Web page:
A company whose proposal for a mine near the Boundary Waters Canoe Area Wilderness has been blocked by the federal government now wants to do exploratory drilling at a new site nearby.
The application to the state of Minnesota indicates Twin Metals is still interested in mining in Minnesota, despite the recent setbacks.
Franconia Minerals LLC, a subsidiary of Twin Metals, asked regulators for permission to sink six exploratory holes and search for minerals in a Sept. 22 application. The proposed drill sites are scattered between the former Dunka mine, east of Babbitt, and the eastern edge of Bob Bay, a part of Birch Lake, in St. Louis County.
Like the site near Ely where Twin Metals proposed an underground copper-nickel mine, the area is in the Rainy River watershed, which flows to the protected Boundary Waters.
"Our continued goal is to gain a deeper understanding of Twin Metals' mineral resources and assess our potential to supply critical minerals needed to support Minnesota and our nation in a sustainable transition to a cleaner future," company spokeswoman Kathy Graul wrote in an email.
Nickel has emerged as a crucial metal for many electric vehicle batteries, but only one nickel mine is operating in the United States. The deposit Twin Metals wants to explore contains more copper than nickel, though copper is also important for electricity conduction.
Bruce Johnson, a retired Department of Natural Resources employee who worked as a regulator at the Dunka mine and other nearby locations, said the area has already been polluted by sulfate runoff from the closed taconite site.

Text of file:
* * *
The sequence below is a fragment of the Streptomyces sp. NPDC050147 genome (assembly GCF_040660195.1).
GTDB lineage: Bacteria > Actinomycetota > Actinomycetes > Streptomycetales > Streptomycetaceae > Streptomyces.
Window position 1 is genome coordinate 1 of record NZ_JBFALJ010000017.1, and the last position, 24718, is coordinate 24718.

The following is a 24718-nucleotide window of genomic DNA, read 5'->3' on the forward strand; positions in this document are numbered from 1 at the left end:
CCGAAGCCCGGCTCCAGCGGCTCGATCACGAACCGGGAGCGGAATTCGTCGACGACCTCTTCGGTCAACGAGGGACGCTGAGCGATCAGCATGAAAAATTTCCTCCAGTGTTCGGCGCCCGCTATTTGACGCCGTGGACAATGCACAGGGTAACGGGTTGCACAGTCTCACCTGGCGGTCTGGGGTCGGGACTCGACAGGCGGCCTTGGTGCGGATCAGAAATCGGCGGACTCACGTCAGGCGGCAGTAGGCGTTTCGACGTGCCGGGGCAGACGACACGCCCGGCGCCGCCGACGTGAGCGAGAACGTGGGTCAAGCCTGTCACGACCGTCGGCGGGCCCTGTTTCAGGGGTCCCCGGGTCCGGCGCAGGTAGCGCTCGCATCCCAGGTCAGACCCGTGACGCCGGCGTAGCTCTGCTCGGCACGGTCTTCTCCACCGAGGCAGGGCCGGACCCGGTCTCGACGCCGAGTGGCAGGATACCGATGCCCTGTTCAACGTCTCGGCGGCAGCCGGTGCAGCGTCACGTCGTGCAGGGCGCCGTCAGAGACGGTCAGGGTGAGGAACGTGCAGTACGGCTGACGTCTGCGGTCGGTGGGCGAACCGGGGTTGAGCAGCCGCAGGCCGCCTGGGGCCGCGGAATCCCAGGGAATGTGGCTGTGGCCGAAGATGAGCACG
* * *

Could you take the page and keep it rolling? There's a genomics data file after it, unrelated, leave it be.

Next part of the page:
"We already know we have a problem on Birch Lake," he said. "To explore something we know we can't control ... why drill it?"
The Department of Natural Resources has 20 days from the date of Twin Metals' application to make a decision, agency spokeswoman Gail Nosek wrote in an email. Unlike a mine, the exploratory holes do not require extensive environmental permitting. If approved, the company could drill through March 2025.
Twin Metals is asking to drill state-owned minerals, Nosek said. That means the land is not affected by a recent mining and exploration ban from the Biden administration, which removed 225,000 acres of federal land and minerals in the Boundary Waters watershed from any form of extraction, including the land where Twin Metals wanted to open its mine.
That decision came after a federal study determined that hardrock mining would inherently risk the environmental quality of the Boundary Waters, a federally-designated wilderness that covers a million acres of streams, lakes and boreal forest.
"Having failed at the federal level, Twin Metals is now searching for ways to open their toxic mine on a state level," Chris Knopf, executive director of the environmental group Friends of the Boundary Waters Wilderness, wrote in an email.
The exploration site is a few miles southwest of the proposed mine and a focus of the company since at least 2010, according to DNR.
Past estimates have suggested the metal deposit in the area is about an eighth of the size of the one Twin Metals previously sought to mine, with roughly 100 million tons of mineable material, said Fred Campbell, a geologist who worked on a state study of hardrock mining in the 1970s. But Campbell said there are indications that this deposit has more rare metals, such as platinum and palladium.
Both sites are part of the Duluth Complex, an underground formation in northeast Minnesota where companies have sought to drill primarily for copper. Further southwest, PolyMet has proposed the NorthMet copper-nickel mine, and the company's partner Teck Resources is also exploring underground next door.
Twin Metals has said in the past it is searching for copper, nickel, cobalt and platinum, Nosek said. Asked how deep the company wanted to drill, she responded that this information wasn't required in an exploration plan.
Twin Metals Minnesota is a wholly owned subsidiary of the Chilean mining giant Antofagasta PLC.